'Sexually curious' boy still not attending school

4th March 2004, Comments 0 comments

4 March 2004 , AMSTERDAM — A five-year-old boy who was suspended from a Nijmegen school in October last year due to allegations of aggression and sexual misconduct is still not attending lessons.

4 March 2004

AMSTERDAM — A five-year-old boy who was suspended from a Nijmegen school in October last year due to allegations of aggression and sexual misconduct is still not attending lessons.

Due to the fact the boy is obliged under Dutch law to attend school, Arnhem Court is arbitrating between his parents and a primary school that might accept him, newspaper Algemeen Dagblad reported on Thursday.

As a pre-condition for accepting him, the school has demanded that an extensive investigation be conducted into his behaviour. The boy has not attended school for four months because his parents are opposed to the demand.

The management of the Prins Clausschool refused permission for the boy to attend school at the start of October last year after reports of "unusual, sexually-investigative behaviour".

A police report was not filed because the boy is too young to be prosecuted and it is therefore not 100 percent certain if the allegations are true.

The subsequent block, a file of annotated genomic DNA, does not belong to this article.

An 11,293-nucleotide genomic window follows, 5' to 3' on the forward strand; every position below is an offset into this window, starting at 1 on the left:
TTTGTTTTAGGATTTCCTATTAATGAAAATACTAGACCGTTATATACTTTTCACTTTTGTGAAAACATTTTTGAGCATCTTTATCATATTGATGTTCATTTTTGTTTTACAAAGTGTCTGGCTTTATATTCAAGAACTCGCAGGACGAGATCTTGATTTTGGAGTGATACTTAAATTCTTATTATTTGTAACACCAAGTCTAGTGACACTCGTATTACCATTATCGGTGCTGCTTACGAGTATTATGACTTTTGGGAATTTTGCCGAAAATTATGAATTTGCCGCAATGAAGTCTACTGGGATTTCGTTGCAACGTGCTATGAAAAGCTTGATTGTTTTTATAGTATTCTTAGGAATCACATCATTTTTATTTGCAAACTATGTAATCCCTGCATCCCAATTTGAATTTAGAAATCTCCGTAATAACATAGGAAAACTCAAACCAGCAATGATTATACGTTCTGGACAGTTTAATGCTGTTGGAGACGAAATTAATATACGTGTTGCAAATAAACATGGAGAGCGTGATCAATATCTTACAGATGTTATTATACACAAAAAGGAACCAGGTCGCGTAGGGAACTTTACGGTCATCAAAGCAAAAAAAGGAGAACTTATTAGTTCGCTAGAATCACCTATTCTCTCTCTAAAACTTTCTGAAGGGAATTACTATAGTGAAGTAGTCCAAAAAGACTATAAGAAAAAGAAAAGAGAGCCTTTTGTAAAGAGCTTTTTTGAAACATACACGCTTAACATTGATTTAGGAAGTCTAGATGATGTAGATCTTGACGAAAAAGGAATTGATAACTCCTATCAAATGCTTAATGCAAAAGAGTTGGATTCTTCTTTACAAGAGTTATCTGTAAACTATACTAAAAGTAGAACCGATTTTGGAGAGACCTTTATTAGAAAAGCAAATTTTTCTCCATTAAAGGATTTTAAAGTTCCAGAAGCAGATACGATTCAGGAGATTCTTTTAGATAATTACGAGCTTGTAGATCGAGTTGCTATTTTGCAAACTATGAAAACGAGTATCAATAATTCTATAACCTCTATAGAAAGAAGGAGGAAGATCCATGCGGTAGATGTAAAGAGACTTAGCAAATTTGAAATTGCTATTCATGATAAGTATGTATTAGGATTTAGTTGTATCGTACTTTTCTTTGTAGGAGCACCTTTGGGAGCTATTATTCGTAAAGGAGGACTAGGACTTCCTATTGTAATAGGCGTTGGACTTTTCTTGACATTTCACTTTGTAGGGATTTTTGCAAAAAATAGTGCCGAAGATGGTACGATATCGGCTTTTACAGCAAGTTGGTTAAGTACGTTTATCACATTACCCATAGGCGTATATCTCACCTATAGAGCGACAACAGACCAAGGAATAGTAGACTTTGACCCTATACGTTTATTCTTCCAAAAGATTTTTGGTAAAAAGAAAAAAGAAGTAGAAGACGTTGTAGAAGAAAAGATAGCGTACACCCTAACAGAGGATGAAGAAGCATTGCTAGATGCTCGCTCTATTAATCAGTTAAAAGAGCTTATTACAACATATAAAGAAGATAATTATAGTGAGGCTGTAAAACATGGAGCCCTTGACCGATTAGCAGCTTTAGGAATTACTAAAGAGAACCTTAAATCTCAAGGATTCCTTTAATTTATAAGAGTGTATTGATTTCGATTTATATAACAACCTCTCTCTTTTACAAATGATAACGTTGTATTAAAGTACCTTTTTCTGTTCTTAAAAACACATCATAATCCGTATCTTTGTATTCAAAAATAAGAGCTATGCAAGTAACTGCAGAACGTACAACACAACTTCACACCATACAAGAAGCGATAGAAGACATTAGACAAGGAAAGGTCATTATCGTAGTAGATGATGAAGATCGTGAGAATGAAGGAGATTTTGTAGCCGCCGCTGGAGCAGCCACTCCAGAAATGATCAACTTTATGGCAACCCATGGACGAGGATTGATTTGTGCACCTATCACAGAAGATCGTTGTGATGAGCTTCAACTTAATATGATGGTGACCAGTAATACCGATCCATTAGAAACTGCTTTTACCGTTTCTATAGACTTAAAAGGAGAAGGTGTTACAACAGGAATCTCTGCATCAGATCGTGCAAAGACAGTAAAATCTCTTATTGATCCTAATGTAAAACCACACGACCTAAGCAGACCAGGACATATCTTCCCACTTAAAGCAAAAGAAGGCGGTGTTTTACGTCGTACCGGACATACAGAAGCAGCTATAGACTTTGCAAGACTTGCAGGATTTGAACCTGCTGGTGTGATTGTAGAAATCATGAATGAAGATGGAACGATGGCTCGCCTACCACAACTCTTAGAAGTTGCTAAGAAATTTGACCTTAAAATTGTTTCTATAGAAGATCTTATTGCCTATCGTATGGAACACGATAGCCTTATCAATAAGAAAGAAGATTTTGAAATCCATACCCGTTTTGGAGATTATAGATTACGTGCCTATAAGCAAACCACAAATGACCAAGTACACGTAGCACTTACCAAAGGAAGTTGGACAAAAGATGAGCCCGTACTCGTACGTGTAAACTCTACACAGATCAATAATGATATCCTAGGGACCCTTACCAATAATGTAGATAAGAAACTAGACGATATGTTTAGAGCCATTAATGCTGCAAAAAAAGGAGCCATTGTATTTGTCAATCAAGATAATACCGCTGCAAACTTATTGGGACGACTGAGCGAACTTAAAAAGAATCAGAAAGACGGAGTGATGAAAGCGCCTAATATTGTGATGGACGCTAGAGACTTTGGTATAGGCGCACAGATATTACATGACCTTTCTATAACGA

The boy is accused of touching the sexual parts of similarly-aged pupils and pushing sticks into their bottoms. He is also alleged to have kicked and beaten children.

His parents have refused an investigation because they believe that their child will be considered guilty in advance and do not believe the statements of children or their parents.

The boy's parents lodged legal action with Arnhem Court in a bid to send the child to a new school. The court refused to hand down a ruling, but urged negotiations between the parents and the school to solve their differences.

A child cannot be examined without the consent of parents. If youth social workers believe it is necessary — such as in cases of suspected child abuse or assault — an expert can be called in to examine the child.

But a children's magistrate must first place the child under the supervision of the Youth Care Bureau. The situation has not developed so far in Nijmegen.

Neither the youth care bureau nor would the Council for the Protection of Children comment further due to privacy concerns for those involved. But a council spokesman said everything possible will be done to achieve the co-operation of the boy's parents and that may take a long time.

[Copyright Expatica News 2004]

Subject: Dutch news

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